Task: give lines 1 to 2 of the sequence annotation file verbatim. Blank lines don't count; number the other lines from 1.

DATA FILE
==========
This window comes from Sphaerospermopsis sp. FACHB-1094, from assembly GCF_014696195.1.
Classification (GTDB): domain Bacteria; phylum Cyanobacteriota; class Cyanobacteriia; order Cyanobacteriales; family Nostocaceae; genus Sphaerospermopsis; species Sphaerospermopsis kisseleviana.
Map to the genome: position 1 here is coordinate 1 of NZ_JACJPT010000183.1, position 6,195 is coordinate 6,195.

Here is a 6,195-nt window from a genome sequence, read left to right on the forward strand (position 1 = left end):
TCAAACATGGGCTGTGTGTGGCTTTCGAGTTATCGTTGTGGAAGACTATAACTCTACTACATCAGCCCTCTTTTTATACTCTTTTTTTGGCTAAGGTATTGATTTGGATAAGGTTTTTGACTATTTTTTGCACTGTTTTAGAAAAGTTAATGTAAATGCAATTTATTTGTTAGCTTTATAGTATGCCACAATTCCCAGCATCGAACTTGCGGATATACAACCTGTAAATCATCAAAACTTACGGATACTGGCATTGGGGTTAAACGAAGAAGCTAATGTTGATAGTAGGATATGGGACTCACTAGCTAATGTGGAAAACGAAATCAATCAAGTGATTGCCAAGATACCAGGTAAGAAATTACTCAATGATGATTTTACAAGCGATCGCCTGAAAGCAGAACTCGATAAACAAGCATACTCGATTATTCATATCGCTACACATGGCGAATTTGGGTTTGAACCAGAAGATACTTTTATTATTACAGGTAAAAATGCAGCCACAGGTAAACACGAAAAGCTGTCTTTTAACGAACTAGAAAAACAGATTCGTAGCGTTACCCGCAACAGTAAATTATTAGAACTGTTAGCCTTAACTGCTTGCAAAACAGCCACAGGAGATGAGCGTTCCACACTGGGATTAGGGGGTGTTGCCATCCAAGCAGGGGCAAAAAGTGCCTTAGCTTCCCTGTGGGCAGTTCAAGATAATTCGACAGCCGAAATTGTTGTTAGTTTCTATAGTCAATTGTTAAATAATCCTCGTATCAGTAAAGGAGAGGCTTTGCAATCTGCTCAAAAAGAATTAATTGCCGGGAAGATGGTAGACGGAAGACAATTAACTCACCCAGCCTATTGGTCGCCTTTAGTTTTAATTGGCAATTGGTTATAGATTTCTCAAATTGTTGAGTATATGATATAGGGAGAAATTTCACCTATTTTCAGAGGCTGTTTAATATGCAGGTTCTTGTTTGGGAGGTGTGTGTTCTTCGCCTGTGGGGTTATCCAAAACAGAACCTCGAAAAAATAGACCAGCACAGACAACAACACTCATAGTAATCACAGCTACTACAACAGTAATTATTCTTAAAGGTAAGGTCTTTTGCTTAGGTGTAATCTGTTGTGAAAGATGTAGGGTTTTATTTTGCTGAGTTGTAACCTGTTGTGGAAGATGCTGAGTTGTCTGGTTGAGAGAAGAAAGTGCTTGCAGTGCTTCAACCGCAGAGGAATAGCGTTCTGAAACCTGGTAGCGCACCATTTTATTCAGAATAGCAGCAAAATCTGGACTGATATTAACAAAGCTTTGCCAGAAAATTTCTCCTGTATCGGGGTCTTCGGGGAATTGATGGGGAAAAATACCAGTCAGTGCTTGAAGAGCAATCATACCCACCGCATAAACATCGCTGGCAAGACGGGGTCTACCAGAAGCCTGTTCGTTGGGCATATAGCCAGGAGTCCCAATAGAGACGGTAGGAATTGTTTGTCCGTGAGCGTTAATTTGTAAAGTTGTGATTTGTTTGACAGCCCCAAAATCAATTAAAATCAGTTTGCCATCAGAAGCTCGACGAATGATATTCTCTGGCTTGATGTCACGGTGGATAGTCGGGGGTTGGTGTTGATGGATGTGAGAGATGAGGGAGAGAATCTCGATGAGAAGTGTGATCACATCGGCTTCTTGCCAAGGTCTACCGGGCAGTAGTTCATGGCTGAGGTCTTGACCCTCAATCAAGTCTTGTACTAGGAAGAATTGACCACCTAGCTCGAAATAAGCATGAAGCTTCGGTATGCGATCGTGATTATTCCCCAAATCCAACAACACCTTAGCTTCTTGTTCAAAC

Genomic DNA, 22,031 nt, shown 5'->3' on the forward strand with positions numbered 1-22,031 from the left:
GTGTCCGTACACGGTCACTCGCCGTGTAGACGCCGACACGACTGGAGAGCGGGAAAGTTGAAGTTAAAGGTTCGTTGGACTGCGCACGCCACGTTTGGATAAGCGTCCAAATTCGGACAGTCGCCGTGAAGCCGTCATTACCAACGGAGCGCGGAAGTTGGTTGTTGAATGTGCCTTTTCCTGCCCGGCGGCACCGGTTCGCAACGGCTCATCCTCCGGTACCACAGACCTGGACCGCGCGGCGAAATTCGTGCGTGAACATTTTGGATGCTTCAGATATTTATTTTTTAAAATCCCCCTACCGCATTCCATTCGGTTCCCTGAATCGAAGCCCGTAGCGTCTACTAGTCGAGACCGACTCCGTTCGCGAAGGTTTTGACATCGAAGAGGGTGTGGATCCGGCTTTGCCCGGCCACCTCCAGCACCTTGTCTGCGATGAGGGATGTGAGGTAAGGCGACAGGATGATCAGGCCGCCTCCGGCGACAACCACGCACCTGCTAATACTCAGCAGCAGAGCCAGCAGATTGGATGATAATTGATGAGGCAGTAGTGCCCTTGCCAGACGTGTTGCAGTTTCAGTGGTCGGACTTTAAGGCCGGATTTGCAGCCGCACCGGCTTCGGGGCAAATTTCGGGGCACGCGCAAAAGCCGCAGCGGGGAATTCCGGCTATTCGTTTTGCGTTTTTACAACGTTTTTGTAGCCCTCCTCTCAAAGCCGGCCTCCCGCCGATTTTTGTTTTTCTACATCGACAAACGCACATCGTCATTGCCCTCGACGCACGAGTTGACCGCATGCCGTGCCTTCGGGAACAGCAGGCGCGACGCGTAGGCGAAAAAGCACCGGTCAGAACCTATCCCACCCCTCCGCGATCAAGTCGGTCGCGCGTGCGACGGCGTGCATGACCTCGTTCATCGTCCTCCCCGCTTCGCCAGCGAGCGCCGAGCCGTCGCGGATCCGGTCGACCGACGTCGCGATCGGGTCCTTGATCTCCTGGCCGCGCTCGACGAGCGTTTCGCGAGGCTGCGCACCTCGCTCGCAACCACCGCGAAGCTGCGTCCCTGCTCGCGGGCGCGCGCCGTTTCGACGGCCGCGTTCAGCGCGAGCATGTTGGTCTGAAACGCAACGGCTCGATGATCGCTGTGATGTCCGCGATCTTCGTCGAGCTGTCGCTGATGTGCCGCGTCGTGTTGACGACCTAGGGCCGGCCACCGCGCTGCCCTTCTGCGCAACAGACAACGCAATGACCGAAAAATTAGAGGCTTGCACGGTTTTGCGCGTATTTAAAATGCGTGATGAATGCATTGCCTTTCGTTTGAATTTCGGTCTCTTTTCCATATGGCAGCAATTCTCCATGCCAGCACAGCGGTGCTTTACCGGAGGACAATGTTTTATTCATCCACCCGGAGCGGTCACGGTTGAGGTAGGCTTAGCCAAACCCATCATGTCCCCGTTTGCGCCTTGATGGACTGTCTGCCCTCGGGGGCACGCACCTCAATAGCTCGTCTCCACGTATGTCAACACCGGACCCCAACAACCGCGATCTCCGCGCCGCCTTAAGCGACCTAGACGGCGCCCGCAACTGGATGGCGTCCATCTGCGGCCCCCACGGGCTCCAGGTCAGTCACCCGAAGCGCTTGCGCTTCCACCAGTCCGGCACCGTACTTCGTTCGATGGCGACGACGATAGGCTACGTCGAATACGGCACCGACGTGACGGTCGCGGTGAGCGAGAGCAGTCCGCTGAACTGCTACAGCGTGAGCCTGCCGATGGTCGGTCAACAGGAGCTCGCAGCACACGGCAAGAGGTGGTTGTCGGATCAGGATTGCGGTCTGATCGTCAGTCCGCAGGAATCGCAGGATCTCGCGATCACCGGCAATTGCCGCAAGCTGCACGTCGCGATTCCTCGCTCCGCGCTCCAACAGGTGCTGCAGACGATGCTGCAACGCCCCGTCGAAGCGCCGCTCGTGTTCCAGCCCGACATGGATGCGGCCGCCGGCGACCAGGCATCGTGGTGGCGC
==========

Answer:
This window comes from Sphaerospermopsis sp. FACHB-1094, from assembly GCF_014696195.1.
Classification (GTDB): domain Bacteria; phylum Cyanobacteriota; class Cyanobacteriia; order Cyanobacteriales; family Nostocaceae; genus Sphaerospermopsis; species Sphaerospermopsis kisseleviana.